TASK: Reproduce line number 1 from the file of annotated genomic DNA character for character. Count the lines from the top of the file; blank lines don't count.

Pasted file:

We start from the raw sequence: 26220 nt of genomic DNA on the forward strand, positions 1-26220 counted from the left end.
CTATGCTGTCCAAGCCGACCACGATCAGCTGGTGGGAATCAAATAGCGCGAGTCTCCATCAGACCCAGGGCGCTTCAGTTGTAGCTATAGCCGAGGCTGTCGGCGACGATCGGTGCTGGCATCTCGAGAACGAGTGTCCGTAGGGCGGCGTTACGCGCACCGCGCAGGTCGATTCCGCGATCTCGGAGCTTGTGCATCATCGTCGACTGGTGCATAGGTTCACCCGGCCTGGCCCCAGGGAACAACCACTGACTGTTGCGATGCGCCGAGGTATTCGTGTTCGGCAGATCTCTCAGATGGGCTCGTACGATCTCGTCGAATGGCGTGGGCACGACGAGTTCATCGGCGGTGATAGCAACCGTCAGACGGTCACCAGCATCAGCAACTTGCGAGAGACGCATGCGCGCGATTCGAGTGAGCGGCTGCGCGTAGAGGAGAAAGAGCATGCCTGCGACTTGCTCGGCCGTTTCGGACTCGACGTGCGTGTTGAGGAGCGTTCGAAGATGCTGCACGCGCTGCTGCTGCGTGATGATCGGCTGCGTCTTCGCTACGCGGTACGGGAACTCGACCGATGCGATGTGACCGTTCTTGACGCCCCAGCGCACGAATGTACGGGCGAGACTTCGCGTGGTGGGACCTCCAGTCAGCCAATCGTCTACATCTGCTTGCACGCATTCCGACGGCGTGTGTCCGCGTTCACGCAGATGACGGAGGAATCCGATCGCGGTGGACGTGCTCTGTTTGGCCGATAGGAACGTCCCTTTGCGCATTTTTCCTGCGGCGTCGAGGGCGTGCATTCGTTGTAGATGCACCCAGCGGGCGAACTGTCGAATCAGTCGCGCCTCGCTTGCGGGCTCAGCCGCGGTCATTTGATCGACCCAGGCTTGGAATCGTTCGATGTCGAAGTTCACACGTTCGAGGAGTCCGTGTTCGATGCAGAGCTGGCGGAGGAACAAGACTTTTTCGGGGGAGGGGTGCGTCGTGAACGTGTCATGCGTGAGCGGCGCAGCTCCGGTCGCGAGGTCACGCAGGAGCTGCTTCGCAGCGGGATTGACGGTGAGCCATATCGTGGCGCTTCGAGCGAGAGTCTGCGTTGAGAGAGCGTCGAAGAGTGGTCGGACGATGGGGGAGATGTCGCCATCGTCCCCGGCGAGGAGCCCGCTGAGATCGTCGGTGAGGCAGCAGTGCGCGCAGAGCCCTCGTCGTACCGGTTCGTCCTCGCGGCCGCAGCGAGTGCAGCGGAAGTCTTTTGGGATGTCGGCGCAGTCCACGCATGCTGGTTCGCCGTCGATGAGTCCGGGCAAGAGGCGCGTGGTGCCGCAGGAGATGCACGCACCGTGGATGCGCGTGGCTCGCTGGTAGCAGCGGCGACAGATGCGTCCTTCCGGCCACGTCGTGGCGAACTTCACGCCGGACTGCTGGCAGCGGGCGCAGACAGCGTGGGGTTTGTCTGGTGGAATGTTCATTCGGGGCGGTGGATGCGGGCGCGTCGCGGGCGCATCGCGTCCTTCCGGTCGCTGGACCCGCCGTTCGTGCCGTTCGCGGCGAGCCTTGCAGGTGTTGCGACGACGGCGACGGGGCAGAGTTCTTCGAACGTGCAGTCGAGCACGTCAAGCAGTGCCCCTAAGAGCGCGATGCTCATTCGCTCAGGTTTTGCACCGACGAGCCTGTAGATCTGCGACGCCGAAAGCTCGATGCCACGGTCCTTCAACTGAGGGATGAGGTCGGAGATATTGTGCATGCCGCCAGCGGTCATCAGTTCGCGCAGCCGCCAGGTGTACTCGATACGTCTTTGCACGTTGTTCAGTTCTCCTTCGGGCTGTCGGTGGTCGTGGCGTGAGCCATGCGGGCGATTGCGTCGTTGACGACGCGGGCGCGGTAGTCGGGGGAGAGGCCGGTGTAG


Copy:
We start from the raw sequence: 26220 nt of genomic DNA on the forward strand, positions 1-26220 counted from the left end.